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Unearthing Zambian Literature with Kalemba

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Main image: Kalemba 20 winner Rhodasi Mwale (If It Ain’t Broke) receives her $1,000 prize in Lusaka. Presenting her the award is Sampa Kangwa-Wilkie, co-founder of Ukusefya Words, which sponsors the Kalemba Short Story Prize.

The art of storytelling has always played a big part in our culture, beginning with oral storytelling, which is how history has been passed down from generation to generation. It’s a part of our identity. Over the years we have seen Zambian authors across many literary genres publish their works. However, young fiction writers have found it difficult to garner attention on the literary scene. That is where local literary competitions like the Kalemba Short Story Prize come in.

The Kalemba Prize was established in 2018 as an attempt to revive Zambian literary culture. Once upon a time, Zambia had a thriving literary and publishing industry filled with promise, especially right after independence and throughout the First Republic. Not only were we writing in English, we were also writing and publishing fiction in local languages. If you ask anyone who was a youth in the 70s or 80s they’ll speak fondly and reminisce about local fiction works by Stephen A. Mpashi, author of books such as Pio na Vera and Pano Calo.

Sampa Kangwa-Wilkie, one of the founders of Ukusefya Words – the sponsor of the Kalemba Prize enthuses, “We even had a president and vice-president who were avid readers and published writers in Kenneth Kaunda and Simon Kapwepwe. In short, Kalemba was established primarily to tell stories about and of ourselves.”

Ukusefya Words is a Zambian publishing house that was set up in 2013. It is the publisher of the book Insoselo na Mapinda, a collection of more than 600 Bemba proverbs. The team explains, “Ukusefya funds the Kalemba Prize because they believe in the simple idea of telling stories about ourselves. We are a country of storytellers. We have since lost that over the years and Ukusefya is seeking to rekindle that love. We have more stories than we have copper.”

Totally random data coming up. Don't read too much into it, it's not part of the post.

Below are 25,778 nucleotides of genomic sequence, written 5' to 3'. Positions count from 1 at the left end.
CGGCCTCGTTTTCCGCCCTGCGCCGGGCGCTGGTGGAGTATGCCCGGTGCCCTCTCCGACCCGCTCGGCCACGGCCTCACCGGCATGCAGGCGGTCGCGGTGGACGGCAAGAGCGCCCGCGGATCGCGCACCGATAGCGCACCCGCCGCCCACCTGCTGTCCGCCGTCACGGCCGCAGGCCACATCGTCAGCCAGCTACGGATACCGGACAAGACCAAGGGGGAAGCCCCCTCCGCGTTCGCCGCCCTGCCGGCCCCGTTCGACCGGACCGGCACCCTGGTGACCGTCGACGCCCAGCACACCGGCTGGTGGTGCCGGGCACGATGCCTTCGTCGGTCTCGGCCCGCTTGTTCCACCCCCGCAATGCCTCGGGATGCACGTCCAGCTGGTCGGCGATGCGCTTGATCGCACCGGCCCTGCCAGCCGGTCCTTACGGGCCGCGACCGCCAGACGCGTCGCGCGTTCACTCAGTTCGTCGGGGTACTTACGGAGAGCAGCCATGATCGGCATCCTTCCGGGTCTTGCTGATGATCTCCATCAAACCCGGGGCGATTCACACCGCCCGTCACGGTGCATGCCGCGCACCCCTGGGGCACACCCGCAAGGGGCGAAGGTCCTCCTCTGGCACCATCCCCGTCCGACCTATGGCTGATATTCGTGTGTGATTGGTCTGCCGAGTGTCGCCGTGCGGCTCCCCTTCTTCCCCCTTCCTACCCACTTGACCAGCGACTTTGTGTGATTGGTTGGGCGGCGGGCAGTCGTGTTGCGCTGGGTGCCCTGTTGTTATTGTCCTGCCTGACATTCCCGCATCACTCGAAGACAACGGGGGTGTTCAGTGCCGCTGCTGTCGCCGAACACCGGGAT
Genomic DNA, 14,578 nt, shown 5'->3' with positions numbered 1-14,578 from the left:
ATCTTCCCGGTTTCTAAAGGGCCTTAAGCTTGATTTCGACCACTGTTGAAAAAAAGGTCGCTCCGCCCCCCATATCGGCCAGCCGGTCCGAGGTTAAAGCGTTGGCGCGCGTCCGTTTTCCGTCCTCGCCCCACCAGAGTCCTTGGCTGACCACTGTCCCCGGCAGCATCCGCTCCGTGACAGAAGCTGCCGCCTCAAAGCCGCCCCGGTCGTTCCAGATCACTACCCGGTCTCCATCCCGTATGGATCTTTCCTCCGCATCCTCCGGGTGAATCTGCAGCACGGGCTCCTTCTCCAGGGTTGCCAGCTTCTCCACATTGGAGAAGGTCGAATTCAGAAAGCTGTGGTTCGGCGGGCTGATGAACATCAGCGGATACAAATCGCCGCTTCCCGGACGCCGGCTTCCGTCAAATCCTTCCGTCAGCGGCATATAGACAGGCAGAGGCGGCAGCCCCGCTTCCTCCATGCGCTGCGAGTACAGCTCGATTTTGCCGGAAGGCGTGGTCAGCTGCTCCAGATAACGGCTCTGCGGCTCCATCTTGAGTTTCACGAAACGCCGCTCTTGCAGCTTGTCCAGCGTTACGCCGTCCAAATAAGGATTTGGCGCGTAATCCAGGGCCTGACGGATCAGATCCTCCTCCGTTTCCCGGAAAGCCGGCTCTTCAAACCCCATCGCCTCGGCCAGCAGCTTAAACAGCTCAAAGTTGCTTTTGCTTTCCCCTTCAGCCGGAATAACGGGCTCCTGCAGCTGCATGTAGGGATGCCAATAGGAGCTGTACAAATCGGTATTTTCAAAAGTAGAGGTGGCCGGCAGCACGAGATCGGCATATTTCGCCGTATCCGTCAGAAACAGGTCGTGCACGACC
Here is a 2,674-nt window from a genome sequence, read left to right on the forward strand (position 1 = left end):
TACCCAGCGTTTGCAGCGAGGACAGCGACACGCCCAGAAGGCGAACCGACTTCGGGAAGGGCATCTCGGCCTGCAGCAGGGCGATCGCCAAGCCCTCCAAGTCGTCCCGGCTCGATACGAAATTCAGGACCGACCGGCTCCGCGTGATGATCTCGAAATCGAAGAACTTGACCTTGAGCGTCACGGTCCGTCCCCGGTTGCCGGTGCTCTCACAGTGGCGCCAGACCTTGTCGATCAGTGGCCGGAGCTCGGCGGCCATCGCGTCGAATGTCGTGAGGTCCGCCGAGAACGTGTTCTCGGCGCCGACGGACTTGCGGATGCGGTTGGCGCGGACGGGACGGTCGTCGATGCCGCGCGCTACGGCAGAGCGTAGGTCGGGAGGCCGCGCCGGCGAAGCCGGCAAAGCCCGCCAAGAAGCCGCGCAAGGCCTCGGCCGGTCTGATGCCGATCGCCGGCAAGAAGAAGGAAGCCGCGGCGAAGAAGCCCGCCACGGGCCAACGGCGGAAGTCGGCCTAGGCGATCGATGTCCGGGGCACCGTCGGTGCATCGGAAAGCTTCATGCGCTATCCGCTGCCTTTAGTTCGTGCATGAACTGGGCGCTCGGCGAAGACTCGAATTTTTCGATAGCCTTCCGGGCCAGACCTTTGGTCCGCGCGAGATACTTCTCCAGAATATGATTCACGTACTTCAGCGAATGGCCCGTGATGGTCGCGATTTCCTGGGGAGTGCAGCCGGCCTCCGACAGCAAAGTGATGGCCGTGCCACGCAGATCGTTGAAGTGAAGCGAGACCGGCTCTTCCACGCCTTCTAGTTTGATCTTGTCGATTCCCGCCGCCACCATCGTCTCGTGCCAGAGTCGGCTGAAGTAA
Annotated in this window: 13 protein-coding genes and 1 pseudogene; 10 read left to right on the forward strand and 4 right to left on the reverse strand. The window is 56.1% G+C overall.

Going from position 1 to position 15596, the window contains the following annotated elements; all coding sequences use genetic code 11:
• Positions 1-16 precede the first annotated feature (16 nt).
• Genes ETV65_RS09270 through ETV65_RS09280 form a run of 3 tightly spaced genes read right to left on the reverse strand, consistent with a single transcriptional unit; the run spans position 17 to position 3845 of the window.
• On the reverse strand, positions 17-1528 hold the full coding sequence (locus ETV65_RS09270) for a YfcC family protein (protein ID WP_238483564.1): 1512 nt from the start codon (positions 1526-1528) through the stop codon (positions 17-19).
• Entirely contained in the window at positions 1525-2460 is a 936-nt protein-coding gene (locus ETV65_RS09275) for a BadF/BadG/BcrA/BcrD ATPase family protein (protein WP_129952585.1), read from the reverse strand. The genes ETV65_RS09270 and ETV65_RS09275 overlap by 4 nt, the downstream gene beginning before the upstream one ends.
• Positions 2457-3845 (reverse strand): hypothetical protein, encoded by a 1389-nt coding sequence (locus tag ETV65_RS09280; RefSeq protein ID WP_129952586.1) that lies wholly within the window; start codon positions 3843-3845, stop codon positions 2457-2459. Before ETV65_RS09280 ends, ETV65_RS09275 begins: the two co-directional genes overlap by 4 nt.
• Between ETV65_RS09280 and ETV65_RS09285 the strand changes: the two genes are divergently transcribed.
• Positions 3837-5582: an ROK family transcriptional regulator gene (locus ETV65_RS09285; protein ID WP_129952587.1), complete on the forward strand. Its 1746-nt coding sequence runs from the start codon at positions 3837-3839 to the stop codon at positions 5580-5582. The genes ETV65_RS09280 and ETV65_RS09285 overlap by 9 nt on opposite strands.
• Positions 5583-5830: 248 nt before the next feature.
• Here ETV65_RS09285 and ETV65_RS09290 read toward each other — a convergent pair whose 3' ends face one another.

The 2020 Kalemba Short Story Prize or Kalemba 20 was judged by acclaimed Zambian author Ellen Banda-Aaku; award-winning South African writer Masande Ntshanga (Triangulum, The Reactive) – winner of the 2013 PEN International New Voices Award and a finalist for the 2015 Caine Prize; Rwandan-Namibian author Remey Nagmidje, (The Eternal Voice of One) and Mali Kambandu, winner of the inaugural 2018 Kalemba Prize. The Kalemba Prize judges are mostly award-winning writers, editors and leaders of industry from around the continent. New judges are selected each year. Past ones include Namwali Serpell, Mukoma wa Ngugi, Ainehi Edoro, Mulenga Kapwepwe and Austin Kaluba.

Judges look at five elements – characters, setting, plot, conflict and theme. They are looking for that compelling, beautiful storytelling. There is no precise scientific formula, but a good story often jumps out. It has the X factor. The purpose of the literary competition is to encourage and foster the Zambian literature scene. The goals are; to be the home of Zambia’s top fiction, to give young new writers a stepping stone in their journey as writersandultimately, Kalemba wants to build up to the levels of the Caine Prize, Booker Prize and Nobel Prize for Literature.

Rhodasi Mwale won the Kalemba 20 prize for If it Ain’t Broke, a story that sees a protagonist struggling with depression. The judges explain, “If It Ain’t Broke was a clear winner. In this quirky written story, the narrator draws the reader in from the start with a fresh, honest voice about the state of their mind and life. The mentally depressed protagonist is in a situation we have all been in at some point – the state of being discontented with our lives. The moral of the story is one most of us are aware of but perhaps need a reminder.” Rhodasi’s short story caught the attention of the judges beating out 231 stories, because of her flair for writing, fresh voice, an unusual plot twist, and a protagonist who is flawed and relatable.

The team at Ukusefya truly believe that to be a great writer one must write, read and read widely across a variety of genres. An observation made over the last three years is that most writers do not read enough. Sampa Kangwa-Wilkie shares,You can’t write if you can’t read. If you look at all three winners and finalists over the last three years, one thing that sets them apart from the rest, is that they are avid readers. It shows from their writing. If you can’t read, you can’t write, it’s that simple.”

The hope over the next ten years is to expand the prize in size and scope to include full fiction and other literary forms, in particular, Kalemba Poetry Prize and Kalemba Prize for Literature.The goal is to find and share Zambian literary talent with the world and become the single most coveted literature Prize in Zambia, as well as one of the top influential platforms on the continent.

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